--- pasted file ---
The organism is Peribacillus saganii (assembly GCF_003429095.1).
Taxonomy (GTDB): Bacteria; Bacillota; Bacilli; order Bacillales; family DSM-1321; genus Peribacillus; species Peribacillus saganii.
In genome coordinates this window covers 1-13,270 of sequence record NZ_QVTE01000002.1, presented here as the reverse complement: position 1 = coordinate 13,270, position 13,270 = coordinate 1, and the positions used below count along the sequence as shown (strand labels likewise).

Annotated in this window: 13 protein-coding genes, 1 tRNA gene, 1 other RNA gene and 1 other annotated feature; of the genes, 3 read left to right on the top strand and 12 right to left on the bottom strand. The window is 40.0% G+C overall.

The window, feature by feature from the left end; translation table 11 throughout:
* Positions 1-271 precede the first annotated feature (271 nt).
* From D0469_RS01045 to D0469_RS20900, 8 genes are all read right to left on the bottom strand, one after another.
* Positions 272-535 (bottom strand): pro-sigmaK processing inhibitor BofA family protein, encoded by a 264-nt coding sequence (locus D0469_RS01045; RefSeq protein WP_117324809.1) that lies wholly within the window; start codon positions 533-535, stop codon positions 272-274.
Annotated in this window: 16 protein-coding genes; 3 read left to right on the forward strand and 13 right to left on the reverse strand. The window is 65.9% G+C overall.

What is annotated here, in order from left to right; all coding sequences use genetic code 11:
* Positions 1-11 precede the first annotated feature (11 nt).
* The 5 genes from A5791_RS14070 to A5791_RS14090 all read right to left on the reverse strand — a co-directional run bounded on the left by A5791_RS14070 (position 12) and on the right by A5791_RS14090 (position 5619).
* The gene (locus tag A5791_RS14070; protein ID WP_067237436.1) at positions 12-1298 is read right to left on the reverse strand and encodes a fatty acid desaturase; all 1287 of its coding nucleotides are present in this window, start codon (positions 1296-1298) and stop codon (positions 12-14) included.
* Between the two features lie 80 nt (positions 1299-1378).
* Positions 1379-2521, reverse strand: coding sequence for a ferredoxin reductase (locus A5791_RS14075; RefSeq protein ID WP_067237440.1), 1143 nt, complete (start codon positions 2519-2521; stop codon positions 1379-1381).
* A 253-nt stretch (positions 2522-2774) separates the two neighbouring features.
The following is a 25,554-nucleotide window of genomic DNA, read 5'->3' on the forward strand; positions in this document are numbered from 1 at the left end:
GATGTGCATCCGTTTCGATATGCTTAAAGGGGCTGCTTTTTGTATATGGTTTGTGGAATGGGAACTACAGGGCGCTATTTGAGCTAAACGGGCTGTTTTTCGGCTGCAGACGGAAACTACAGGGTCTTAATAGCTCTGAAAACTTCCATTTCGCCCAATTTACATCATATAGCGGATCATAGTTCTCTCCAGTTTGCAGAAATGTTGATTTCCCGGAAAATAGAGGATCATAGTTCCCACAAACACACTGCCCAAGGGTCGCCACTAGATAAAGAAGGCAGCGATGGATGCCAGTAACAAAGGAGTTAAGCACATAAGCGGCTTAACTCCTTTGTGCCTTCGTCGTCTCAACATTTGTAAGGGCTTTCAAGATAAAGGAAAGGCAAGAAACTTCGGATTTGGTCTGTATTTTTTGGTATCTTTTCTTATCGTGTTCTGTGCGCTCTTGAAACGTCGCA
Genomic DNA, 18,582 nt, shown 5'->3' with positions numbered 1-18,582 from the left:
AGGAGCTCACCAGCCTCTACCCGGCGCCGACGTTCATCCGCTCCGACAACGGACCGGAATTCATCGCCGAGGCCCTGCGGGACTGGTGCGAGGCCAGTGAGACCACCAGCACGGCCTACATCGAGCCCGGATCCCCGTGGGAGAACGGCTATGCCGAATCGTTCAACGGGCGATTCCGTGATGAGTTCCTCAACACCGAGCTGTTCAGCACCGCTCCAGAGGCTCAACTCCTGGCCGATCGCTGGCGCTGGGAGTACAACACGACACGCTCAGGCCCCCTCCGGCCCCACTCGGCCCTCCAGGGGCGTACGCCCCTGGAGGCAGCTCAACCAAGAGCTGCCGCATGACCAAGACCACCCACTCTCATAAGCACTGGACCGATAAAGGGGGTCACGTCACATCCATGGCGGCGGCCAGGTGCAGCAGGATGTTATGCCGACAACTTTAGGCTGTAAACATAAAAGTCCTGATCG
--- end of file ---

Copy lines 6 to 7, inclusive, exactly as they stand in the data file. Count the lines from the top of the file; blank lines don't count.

* Positions 1-271 precede the first annotated feature (271 nt).
* From D0469_RS01045 to D0469_RS20900, 8 genes are all read right to left on the bottom strand, one after another.